International Trade and Services Research Paper

  • Length: 10 pages
  • Sources: 6
  • Subject: Economics
  • Type: Research Paper
  • Paper: #97271485

Excerpt from Research Paper :

International Trade in Services in BRIC Countries

International trade in services plays a key role in the economic development of a country. Trade in services has grown at a much faster pace than the trade in good for the past three decades. This paper analyzes International trade in services in context of Brazil, Russia, India and China (BRIC countries). The paper discusses in detail how these countries have made drastic changes in the world economy by making substantial trade and output gains in the recent years. It also explains the major role played by BRIC countries in EU trade in services.

BRIC Countries and Services Trade

Geographical Structure of Services Trade

Sectoral Structure of Services Trade

Services Trade in China and India

Trade Balances and Specialization Indices

BRIC Countries and EU trade in Services

India -- The Leading BRIC nation in Services Trade with UK

References

International Trade in Services in BRIC Countries

Introduction

International trade in services plays a pivotal part in economic growth, reduction of poverty and export competitiveness of a country. The share of trade in services in the overall trade has been increasing at a rapid pace for the past three decades. Financial services, communication services, and business and professional services have been the most dynamic part of trade in services. Trade in commercial services is defined as total trade in services, minus government services, not included elsewhere (Soo, 2012). Unlike goods, services are not physically tangible. Services are considered invisible, something which cannot be stored and which cannot be transported. They are usually produced and consumed simultaneously. Internationalization of trade in services is the exploitation of commercial economies of scope and scale (Lipsey, 2006). Companies cater several international markets by deriving economies of scope and utilizing competitive advantages over national rivals. This is done with the motive of establishing an international network of branches with the aim of expansion. This caters with the commendable benefits of global integration of information, data and marketing, the tying of internationally mobile clients to the company, and the cutting of investment and operating costs.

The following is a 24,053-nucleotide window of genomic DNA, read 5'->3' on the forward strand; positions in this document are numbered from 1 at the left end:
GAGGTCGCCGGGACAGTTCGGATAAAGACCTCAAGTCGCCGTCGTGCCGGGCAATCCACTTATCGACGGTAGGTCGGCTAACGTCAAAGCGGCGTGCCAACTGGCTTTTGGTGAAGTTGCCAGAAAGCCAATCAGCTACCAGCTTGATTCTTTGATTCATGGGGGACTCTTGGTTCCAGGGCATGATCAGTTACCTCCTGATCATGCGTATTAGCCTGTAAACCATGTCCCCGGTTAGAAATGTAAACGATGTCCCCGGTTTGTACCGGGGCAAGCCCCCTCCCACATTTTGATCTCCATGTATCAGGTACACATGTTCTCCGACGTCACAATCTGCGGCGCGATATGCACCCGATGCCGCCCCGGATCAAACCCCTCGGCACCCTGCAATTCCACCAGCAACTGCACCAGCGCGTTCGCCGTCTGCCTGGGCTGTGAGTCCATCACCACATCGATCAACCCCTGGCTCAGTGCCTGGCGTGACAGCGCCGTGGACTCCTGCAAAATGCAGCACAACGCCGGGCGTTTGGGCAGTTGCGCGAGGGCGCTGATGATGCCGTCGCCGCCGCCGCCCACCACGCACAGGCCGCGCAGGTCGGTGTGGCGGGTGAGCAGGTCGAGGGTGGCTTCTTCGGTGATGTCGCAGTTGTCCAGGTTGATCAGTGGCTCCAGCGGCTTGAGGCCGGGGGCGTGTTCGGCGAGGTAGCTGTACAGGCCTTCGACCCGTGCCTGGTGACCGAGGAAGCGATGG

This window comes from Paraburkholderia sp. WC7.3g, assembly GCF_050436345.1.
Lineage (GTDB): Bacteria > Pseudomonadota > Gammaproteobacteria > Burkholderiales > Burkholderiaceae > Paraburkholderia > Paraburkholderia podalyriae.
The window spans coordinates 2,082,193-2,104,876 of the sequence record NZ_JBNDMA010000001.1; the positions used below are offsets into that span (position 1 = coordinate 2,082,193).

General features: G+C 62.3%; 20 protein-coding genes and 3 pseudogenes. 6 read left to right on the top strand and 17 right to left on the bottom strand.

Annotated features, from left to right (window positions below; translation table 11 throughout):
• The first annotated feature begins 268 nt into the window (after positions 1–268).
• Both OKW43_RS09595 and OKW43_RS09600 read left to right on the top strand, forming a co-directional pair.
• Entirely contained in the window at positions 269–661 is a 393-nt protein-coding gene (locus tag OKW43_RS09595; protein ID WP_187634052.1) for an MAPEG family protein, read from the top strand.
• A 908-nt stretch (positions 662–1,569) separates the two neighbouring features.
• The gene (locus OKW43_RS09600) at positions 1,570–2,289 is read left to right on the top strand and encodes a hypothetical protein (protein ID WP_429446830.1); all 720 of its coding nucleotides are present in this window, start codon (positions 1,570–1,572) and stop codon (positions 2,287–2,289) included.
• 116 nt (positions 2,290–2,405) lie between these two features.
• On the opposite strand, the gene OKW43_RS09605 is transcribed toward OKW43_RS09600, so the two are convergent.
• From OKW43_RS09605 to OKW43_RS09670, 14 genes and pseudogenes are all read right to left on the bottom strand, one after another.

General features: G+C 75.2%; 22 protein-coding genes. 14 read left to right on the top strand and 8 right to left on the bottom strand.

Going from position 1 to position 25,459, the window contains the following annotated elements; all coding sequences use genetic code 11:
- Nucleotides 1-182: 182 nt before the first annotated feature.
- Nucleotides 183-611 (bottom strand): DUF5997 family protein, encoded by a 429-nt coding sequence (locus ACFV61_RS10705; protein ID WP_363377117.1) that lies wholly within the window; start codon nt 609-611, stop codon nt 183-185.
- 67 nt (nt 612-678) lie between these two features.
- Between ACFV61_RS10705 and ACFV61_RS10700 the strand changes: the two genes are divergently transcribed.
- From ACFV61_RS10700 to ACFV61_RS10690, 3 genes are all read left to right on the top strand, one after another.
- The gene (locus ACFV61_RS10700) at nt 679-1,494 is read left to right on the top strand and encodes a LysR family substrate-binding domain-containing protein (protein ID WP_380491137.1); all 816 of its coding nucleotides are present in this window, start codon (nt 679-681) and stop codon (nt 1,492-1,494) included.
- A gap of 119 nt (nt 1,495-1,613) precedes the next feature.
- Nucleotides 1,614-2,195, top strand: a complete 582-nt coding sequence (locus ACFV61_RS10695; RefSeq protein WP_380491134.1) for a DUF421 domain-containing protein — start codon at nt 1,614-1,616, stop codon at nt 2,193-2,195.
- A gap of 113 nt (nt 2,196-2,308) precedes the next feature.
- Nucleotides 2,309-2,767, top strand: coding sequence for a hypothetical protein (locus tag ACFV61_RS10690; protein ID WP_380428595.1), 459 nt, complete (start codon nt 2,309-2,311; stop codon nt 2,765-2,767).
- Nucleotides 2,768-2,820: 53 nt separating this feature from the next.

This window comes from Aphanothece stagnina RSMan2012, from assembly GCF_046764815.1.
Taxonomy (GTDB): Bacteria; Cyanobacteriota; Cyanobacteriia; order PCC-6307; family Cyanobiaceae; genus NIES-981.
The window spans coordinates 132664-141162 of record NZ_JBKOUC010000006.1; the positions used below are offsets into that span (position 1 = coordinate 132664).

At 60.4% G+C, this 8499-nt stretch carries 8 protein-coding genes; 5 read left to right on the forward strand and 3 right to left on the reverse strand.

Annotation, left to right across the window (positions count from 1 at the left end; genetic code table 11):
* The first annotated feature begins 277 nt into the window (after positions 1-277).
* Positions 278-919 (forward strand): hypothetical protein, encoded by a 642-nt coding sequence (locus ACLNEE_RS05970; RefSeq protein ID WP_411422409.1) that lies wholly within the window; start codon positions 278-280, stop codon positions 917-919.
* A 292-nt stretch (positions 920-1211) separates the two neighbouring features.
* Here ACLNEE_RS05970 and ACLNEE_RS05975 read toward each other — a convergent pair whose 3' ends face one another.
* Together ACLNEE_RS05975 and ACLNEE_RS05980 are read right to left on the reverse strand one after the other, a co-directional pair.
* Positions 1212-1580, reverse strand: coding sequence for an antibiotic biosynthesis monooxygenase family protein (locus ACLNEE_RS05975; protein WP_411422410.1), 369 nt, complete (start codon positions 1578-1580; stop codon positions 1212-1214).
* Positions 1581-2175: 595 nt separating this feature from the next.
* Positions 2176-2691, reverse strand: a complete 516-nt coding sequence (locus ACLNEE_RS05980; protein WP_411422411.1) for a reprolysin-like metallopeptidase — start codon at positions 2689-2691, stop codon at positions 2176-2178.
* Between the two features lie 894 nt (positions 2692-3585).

There exist three sub-categories of commercial services, namely: transportation services, travel, and other commercial services. Transportation services encompass all sorts of transportation of passengers and freight. Travel comprises of goods and services acquired by personal travelers including business travelers. Lodging, food and beverages, entertainment and internal transport, gifts and souvenirs all constitute a prime part of travel services. Other commercial services can further be categorized as (1) communications, comprising of telecommunications, postal and courier services; (2) construction; (3) insurance services; (4) financial services; (5) computer and information services; (6) royalties and license fees; (7) other business services; and (8) personal, cultural and recreational services (Cattaneo et al., 2010).

The financial crisis engulfing the entire globe had a deep impact on international trade from financial and physical side. From the financial perspective, the crisis adversely affected international trade by directly impairing the environment for trade financing with tougher conditions, reducing credit lines, and delaying trade settlement, thus adversely affecting international trade. From the physical scenario, the financial crisis led to a considerable depreciation of financial assets. Consumption and investment declined drastically due to the rapid reduction of wealth which caused the reduction for demand for imports including services. As financing constitutes a part of services, any sort of financial crisis has a direct impact on services sector. The physical economy operations are directly linked to services trade, which affects it to a great extent (Lipsey, 2006).

BRIC Countries and Services Trade